In the introductory video for Getting Git I talk about using Git from the command line instead of through a GUI. I label GUIs as evil wizards and slay them with a custom
But why? What's wrong with GUIs?
I didn't randomly label GUIs as evil wizards. This term comes from one of the first and still top programming books I've ever read – The Pragmatic Programmer.
The Pragmatic Programmer is filled with stories to highlight everyday scenarios you'll encounter as a programmer. Most of the stories end with a Tip. The book contains over 100 tips.
In this case, I'll reference Tip 50:
Don't use wizard code you don't understand
This tip results from Section 35: Evil Wizards and can be applied to the command line versus GUI debate. Since a GUI is generating Git commands on our behalf it classifies as a wizard.
So the question becomes, what's wrong with using a wizard?
I've adapted the following passage from the section:
unless you actually understand the commands that have been produced on your behalf, you're fooling yourself. You're programming by coincidence... If the commands they produce aren't quite right, or if circumstances change and you need to adapt the commands, you're on your own.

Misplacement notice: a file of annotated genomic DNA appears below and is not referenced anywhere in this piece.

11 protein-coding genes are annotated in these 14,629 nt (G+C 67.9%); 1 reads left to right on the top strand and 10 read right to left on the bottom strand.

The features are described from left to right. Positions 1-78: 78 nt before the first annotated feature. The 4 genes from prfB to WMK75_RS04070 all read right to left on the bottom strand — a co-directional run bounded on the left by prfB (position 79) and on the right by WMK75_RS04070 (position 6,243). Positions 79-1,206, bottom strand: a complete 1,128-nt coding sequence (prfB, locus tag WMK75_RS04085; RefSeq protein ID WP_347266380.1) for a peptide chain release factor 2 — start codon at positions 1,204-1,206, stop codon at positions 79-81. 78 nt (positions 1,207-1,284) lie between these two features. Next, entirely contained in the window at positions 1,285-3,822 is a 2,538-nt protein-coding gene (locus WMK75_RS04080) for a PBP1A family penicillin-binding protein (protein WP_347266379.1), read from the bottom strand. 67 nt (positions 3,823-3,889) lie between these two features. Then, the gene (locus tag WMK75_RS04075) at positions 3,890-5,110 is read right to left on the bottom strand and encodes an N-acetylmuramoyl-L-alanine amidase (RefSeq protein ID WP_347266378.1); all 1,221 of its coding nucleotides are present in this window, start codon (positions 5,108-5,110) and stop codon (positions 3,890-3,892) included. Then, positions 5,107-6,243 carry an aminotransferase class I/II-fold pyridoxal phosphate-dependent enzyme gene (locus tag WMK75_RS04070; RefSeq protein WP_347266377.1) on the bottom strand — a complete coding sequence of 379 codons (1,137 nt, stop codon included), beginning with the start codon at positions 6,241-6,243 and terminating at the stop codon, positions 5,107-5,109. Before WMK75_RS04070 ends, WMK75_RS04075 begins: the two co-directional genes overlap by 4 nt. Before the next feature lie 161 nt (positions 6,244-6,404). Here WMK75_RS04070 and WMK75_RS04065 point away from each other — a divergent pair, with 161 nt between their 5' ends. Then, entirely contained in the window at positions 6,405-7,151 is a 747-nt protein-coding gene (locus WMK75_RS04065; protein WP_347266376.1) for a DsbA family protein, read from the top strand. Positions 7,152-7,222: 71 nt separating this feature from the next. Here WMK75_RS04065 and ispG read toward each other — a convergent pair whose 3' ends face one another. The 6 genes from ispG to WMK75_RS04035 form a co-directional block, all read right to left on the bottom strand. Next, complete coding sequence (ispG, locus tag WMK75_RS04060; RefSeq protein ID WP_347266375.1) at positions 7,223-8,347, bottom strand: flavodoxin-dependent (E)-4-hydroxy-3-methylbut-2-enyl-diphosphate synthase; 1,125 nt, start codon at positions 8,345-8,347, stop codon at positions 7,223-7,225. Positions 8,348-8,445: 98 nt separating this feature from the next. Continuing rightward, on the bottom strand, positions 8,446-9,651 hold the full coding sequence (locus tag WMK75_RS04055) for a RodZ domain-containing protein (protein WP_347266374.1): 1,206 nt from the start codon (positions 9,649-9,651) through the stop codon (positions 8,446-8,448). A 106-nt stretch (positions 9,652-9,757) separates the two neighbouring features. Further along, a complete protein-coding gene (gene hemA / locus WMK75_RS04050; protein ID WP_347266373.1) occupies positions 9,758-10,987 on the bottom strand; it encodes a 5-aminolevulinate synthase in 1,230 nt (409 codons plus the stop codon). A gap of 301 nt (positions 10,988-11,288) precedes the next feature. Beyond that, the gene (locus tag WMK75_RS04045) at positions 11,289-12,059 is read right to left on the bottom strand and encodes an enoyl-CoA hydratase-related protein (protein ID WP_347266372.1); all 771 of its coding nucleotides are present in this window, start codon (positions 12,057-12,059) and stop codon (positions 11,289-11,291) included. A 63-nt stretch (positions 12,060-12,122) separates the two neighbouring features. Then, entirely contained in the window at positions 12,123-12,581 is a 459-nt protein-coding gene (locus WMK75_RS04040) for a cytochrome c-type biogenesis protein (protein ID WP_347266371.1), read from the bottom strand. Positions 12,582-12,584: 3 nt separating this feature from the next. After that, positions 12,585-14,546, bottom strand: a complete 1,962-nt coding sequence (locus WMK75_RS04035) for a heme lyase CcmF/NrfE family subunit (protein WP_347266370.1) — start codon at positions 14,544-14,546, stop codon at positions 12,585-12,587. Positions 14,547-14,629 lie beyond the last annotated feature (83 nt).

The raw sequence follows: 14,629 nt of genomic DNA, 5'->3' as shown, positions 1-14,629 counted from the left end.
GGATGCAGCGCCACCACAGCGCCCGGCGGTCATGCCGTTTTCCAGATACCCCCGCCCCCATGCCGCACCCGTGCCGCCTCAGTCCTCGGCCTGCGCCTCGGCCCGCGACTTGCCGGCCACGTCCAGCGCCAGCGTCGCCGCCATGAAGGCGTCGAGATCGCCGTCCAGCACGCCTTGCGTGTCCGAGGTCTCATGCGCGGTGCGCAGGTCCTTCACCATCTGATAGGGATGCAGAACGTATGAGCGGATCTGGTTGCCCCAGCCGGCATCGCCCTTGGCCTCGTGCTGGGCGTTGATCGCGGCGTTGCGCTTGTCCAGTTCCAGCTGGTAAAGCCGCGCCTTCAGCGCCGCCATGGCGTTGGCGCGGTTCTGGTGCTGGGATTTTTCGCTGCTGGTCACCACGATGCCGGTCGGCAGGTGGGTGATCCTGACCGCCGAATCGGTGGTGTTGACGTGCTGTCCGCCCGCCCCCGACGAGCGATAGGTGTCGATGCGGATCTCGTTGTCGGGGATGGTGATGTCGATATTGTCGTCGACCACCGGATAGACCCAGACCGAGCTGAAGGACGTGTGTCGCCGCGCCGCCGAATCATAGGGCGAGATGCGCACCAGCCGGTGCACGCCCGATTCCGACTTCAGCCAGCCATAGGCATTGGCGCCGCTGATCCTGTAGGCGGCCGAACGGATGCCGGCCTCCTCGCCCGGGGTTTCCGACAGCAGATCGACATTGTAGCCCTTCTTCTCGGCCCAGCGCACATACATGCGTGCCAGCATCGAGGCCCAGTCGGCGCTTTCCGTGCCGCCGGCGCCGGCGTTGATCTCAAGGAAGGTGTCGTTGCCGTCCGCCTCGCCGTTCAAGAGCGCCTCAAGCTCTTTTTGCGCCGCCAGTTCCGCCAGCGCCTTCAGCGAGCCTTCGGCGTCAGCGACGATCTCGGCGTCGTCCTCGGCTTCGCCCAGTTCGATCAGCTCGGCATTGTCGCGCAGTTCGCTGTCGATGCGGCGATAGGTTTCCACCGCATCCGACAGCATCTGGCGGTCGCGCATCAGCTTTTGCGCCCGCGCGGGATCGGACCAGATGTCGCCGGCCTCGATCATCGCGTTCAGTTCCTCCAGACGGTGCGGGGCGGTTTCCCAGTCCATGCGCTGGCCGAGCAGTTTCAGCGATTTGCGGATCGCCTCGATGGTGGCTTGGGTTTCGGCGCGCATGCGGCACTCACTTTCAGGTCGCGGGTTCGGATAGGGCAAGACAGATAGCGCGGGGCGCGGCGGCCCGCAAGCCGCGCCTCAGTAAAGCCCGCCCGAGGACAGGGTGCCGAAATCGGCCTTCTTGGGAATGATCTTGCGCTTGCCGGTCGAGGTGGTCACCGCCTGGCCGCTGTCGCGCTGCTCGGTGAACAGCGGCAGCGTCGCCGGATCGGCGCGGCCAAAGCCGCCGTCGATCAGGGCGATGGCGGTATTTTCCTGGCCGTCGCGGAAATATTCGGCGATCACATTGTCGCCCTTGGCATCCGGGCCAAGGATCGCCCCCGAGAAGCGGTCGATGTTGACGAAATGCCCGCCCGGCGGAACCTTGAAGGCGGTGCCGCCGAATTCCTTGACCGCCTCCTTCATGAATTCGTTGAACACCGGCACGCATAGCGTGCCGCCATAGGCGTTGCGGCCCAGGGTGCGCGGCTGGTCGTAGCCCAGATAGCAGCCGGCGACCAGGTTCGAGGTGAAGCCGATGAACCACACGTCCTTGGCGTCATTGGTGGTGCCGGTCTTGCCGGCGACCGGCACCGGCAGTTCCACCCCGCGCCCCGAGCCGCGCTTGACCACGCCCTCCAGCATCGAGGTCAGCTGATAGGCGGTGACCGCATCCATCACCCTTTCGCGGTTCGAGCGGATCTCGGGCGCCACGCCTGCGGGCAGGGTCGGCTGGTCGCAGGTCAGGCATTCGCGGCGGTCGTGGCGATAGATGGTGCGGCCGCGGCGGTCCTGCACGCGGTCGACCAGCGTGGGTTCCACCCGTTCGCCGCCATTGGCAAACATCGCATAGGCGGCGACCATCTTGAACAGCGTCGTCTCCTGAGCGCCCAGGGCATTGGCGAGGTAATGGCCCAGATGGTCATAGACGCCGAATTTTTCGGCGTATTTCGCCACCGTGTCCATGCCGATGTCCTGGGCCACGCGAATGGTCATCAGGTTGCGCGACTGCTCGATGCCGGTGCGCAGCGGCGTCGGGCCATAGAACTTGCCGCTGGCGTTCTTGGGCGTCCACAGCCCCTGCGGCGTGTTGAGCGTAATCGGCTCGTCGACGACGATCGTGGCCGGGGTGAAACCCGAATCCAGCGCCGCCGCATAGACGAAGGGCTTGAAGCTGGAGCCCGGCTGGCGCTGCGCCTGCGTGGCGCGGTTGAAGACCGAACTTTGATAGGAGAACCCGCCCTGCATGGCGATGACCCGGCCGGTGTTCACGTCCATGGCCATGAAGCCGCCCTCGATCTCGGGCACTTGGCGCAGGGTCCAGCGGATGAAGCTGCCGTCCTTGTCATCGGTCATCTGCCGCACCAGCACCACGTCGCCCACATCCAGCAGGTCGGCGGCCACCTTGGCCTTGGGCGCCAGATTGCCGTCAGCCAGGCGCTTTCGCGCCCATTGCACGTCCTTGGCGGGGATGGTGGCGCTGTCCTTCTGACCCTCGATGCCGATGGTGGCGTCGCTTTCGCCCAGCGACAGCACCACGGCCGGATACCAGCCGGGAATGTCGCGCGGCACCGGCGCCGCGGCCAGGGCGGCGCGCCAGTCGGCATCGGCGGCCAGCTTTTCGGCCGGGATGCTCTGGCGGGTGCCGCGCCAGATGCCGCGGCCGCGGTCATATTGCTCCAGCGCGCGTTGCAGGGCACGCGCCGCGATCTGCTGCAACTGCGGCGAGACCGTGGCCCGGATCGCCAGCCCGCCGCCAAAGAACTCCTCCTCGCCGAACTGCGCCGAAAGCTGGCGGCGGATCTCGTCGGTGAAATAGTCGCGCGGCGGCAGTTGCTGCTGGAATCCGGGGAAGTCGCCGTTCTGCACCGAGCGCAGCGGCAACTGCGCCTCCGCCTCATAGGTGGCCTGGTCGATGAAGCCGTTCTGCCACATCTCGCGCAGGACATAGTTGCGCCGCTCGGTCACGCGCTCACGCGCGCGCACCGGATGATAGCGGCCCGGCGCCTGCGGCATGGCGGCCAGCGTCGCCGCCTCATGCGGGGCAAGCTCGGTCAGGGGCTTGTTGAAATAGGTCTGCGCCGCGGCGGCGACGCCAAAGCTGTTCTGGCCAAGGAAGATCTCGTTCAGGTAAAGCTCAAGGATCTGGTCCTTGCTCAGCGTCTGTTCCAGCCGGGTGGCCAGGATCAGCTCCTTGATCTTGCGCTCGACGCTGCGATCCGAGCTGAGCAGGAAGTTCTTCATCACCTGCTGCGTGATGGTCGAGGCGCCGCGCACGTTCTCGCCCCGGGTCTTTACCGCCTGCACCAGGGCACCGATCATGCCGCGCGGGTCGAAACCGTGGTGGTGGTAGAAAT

I think this hits the main point. You have to actually understand Git. As programmers, it's a tool we use every day. One that has a very small set of commands - around 15, less than half of which you'll use frequently.
In the end, the problem isn't with the GUI, it's with a lack of understanding. I'll use a GUI for visual diffs or as a merge tool. But, I'm also comfortable viewing diffs and resolving merge conflicts from the command line.
If you're using a GUI for Git, I encourage you to challenge yourself. As you're using it, try to identify the underlying commands used to generate the current screen. If you can't, you're using an evil wizard.
Want to be more comfortable using Git from the command line? Getting Git contains over 40 videos covering Git commands from the command line as well as scenarios you'll encounter using Git every day.